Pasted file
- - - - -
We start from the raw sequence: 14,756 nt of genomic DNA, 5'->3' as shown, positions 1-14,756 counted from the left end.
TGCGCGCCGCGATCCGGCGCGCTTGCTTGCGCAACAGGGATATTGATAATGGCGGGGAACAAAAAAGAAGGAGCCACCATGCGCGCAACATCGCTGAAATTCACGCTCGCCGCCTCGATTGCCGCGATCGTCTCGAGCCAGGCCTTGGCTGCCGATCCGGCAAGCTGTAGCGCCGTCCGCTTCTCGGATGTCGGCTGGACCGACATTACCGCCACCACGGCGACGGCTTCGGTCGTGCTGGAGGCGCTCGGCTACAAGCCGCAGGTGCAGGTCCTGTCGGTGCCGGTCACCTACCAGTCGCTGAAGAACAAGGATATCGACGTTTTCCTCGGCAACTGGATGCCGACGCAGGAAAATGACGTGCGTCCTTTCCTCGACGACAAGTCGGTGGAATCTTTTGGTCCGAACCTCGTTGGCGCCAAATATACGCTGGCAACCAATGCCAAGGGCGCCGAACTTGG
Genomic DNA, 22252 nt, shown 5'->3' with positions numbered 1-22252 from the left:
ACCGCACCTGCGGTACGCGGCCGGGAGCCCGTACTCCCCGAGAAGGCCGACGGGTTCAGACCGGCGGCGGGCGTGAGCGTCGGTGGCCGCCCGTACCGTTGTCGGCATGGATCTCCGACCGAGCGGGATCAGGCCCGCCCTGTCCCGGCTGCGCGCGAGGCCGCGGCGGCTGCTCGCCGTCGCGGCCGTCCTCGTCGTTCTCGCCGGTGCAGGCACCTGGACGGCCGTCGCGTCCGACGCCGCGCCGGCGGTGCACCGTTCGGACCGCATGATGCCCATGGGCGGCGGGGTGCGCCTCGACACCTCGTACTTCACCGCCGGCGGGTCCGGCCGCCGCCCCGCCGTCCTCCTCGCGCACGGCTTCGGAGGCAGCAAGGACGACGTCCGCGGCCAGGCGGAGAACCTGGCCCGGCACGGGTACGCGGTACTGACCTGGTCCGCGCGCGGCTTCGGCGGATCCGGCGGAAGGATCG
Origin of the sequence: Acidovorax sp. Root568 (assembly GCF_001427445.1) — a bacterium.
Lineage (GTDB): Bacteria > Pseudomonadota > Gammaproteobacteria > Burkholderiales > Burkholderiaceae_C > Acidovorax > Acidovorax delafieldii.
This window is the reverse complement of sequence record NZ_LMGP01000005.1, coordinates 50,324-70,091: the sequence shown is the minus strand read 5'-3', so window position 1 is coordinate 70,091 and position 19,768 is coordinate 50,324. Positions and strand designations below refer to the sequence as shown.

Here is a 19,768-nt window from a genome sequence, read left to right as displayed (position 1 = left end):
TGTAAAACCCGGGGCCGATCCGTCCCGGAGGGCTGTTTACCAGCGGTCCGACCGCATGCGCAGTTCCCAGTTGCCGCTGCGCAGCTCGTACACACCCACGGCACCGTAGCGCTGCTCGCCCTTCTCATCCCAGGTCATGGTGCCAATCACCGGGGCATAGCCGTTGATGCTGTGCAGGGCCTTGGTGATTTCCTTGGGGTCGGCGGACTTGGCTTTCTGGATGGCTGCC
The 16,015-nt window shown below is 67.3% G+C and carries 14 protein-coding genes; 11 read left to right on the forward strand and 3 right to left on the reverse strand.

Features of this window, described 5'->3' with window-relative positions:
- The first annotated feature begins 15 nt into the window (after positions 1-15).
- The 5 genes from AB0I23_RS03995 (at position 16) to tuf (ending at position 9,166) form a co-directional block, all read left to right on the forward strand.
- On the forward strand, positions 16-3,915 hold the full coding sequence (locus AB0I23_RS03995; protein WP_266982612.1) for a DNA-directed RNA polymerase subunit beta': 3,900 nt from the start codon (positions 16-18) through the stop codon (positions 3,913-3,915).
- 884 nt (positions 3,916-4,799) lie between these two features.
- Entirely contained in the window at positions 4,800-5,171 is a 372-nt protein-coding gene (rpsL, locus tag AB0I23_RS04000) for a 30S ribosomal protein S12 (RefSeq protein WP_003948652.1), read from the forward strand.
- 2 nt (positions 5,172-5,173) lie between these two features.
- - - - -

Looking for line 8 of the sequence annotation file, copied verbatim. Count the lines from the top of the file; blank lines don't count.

Here is a 19,768-nt window from a genome sequence, read left to right as displayed (position 1 = left end):